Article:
On May 28, Kenyan members of parliament unanimously voted to overturn a directive by the newly established Salaries and Remuneration Commission (SRC), constitutionally established to remove parliamentarians’ powers to decide their own pay, which had reduced their pay from $126,000 to $78,000 earlier this year.
The national budget of Kenya has an extraordinary wage bill, and the SRC highlighted, in issuing the directive, that Kenyan MPs are among the highest-paid in the world.
It is as yet unclear whether parliament has the power to change the decision of the SRC, and this will surely be decided in court. Whatever the result may be, the damage has already been done. Parliamentarians have voted unanimously and unanimously sealed their perception among the people of Kenya. On May 14, Kenyans from all walks of life took to the streets of Nairobi to protest threats by MPs to disband the SRC. Kenyan MPs are not only among the best-paid, they are also seemingly among the greediest, frequently awarding themselves such substantial pay raises.
Given the country’s new constitutional framework, including the massive decentralisation of power, the hope is that this parliament, elected in March, would begin a new era of sincere leadership. But, true to the long legacy of rapacity among the country’s political elite, MPs appear bent on increasing their individual lot instead.
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The protest of May 14, borrowing the slightly worn Occupy label, was in some ways more show than substance. Activists wearing black and white walked from the historic Freedom Corner of Uhuru Park to parliament. They used live pigs to symbolise what Kenyans have been calling MPigs on social media for more than a year, and smeared blood over the animals in front of the parliament building. Animal rights activists decried the act as cruel to the pigs, while Muslim members of parliament professed horror at being associated with the animals.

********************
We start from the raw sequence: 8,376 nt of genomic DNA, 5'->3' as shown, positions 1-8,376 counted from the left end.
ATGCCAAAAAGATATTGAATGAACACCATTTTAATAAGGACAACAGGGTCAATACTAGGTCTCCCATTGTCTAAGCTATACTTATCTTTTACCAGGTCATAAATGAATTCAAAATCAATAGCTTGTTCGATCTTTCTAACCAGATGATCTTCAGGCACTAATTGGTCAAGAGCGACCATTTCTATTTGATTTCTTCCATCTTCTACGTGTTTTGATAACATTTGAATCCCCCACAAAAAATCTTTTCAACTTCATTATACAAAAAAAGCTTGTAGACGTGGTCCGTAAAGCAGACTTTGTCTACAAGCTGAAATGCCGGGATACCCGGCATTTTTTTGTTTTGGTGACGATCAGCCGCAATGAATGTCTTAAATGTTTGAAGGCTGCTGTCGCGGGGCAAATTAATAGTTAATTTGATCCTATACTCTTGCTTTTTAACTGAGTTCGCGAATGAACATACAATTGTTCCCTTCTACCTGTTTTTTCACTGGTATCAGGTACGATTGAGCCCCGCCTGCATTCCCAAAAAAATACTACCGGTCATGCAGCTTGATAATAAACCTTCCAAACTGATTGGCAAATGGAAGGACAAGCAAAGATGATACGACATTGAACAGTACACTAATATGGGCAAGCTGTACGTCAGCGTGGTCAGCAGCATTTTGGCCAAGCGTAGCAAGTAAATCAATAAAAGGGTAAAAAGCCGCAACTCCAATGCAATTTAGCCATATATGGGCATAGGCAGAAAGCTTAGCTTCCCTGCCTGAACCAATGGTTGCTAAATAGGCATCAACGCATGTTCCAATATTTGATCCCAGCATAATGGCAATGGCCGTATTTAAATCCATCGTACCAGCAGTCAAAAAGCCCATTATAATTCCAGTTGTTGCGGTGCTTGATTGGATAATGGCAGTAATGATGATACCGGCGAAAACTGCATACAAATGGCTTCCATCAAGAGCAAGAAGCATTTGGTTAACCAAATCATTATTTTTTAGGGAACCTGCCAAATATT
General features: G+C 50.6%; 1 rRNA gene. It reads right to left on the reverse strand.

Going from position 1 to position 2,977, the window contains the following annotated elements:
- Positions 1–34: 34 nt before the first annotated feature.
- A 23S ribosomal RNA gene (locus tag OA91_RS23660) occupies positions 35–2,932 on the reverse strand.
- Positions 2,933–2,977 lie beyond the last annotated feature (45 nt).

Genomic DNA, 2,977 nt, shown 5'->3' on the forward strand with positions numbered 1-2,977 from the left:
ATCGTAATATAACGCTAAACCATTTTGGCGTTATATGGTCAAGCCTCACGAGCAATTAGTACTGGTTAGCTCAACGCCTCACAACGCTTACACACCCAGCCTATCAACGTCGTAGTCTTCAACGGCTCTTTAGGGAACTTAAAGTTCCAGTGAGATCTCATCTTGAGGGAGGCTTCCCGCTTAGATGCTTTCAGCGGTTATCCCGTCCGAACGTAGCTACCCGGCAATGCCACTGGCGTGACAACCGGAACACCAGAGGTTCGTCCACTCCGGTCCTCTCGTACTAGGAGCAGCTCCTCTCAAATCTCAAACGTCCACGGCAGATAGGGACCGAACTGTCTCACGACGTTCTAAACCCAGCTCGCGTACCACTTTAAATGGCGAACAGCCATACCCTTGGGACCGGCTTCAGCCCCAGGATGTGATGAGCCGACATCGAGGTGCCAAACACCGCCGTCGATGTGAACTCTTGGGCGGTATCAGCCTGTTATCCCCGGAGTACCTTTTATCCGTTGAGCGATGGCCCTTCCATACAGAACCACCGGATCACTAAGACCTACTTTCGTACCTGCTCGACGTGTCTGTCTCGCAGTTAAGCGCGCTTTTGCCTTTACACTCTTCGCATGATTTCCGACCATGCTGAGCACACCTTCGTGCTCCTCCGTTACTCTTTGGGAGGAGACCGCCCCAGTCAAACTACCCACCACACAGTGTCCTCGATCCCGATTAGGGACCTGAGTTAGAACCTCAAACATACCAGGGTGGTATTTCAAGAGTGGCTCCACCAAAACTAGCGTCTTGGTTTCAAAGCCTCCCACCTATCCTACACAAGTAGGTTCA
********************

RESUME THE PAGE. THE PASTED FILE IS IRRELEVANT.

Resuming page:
Beyond the spectacle’s distracting controversy, the protesters’ aims were valiant and critical. Greed and its merriments are largely encouraged in a global order that favours capital over people. Kenyan MPs’ behaviour is deserving not only of naming and shaming, but also of resistance. Their salaries are perhaps among the few remaining issues that arouse Kenyan people’s indignation across regions, class and gender. But the salaries are only a symptom of a much larger systemic problem plaguing Kenya, Africa and the world.
Is development the solution?
Our global economic system continues to increase inequality to levels unparalleled in human history. Every second, the imperative to reduce inequality becomes ever more pressing: it enables the overconsumption by a few by exacerbating the impoverishment of many, and has already destroyed large swathes of our common resources.
But a recent UN report on the “post-2015 development agenda” – the UN’s Millenium Development Goals come to an end in 2015 – does not include equality as a goal, nor does it tackle the global system that entrenches inequality and poverty.
It does, however, include a goal of creating a global enabling environment and catalysing long-term finance, acknowledging that a fair trade system and reform of the global financial system is critical to reducing inequality, that ending illicit financial flows, tax evasion and theft is paramount to development, and that climate change will determine whether any of this is possible.
This is actually quite a leap from the current Millennium Development Goals, which are content with addressing the surface manifestations rather than the deep causes of poverty. However, the goals being proposed in the post-2015 framework are still reductionist and a far cry from the transformative agenda that the planet needs.
When the streets talk